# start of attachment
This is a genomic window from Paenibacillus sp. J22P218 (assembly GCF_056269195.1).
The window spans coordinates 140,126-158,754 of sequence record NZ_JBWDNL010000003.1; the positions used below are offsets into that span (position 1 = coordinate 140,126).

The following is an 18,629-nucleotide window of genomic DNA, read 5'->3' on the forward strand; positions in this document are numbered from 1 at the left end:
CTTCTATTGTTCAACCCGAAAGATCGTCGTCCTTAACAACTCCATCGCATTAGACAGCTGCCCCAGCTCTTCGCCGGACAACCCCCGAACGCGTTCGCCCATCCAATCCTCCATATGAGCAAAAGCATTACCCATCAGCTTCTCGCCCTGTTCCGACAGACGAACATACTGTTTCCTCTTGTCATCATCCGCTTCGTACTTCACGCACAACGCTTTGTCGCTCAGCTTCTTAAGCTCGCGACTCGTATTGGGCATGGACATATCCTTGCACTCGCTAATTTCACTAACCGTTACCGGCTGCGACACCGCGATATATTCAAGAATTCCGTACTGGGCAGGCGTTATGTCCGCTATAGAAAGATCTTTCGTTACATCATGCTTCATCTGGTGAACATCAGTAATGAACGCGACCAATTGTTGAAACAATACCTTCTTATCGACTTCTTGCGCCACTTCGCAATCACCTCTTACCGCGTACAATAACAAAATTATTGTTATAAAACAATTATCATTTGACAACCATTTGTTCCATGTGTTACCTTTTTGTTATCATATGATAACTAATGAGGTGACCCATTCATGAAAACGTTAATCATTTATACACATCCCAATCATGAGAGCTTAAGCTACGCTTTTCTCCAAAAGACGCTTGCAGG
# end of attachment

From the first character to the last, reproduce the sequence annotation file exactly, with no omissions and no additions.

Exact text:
This is a genomic window from Paenibacillus sp. J22P218 (assembly GCF_056269195.1).
The window spans coordinates 140,126-158,754 of sequence record NZ_JBWDNL010000003.1; the positions used below are offsets into that span (position 1 = coordinate 140,126).

The following is an 18,629-nucleotide window of genomic DNA, read 5'->3' on the forward strand; positions in this document are numbered from 1 at the left end:
CTTCTATTGTTCAACCCGAAAGATCGTCGTCCTTAACAACTCCATCGCATTAGACAGCTGCCCCAGCTCTTCGCCGGACAACCCCCGAACGCGTTCGCCCATCCAATCCTCCATATGAGCAAAAGCATTACCCATCAGCTTCTCGCCCTGTTCCGACAGACGAACATACTGTTTCCTCTTGTCATCATCCGCTTCGTACTTCACGCACAACGCTTTGTCGCTCAGCTTCTTAAGCTCGCGACTCGTATTGGGCATGGACATATCCTTGCACTCGCTAATTTCACTAACCGTTACCGGCTGCGACACCGCGATATATTCAAGAATTCCGTACTGGGCAGGCGTTATGTCCGCTATAGAAAGATCTTTCGTTACATCATGCTTCATCTGGTGAACATCAGTAATGAACGCGACCAATTGTTGAAACAATACCTTCTTATCGACTTCTTGCGCCACTTCGCAATCACCTCTTACCGCGTACAATAACAAAATTATTGTTATAAAACAATTATCATTTGACAACCATTTGTTCCATGTGTTACCTTTTTGTTATCATATGATAACTAATGAGGTGACCCATTCATGAAAACGTTAATCATTTATACACATCCCAATCATGAGAGCTTAAGCTACGCTTTTCTCCAAAAGACGCTTGCAGG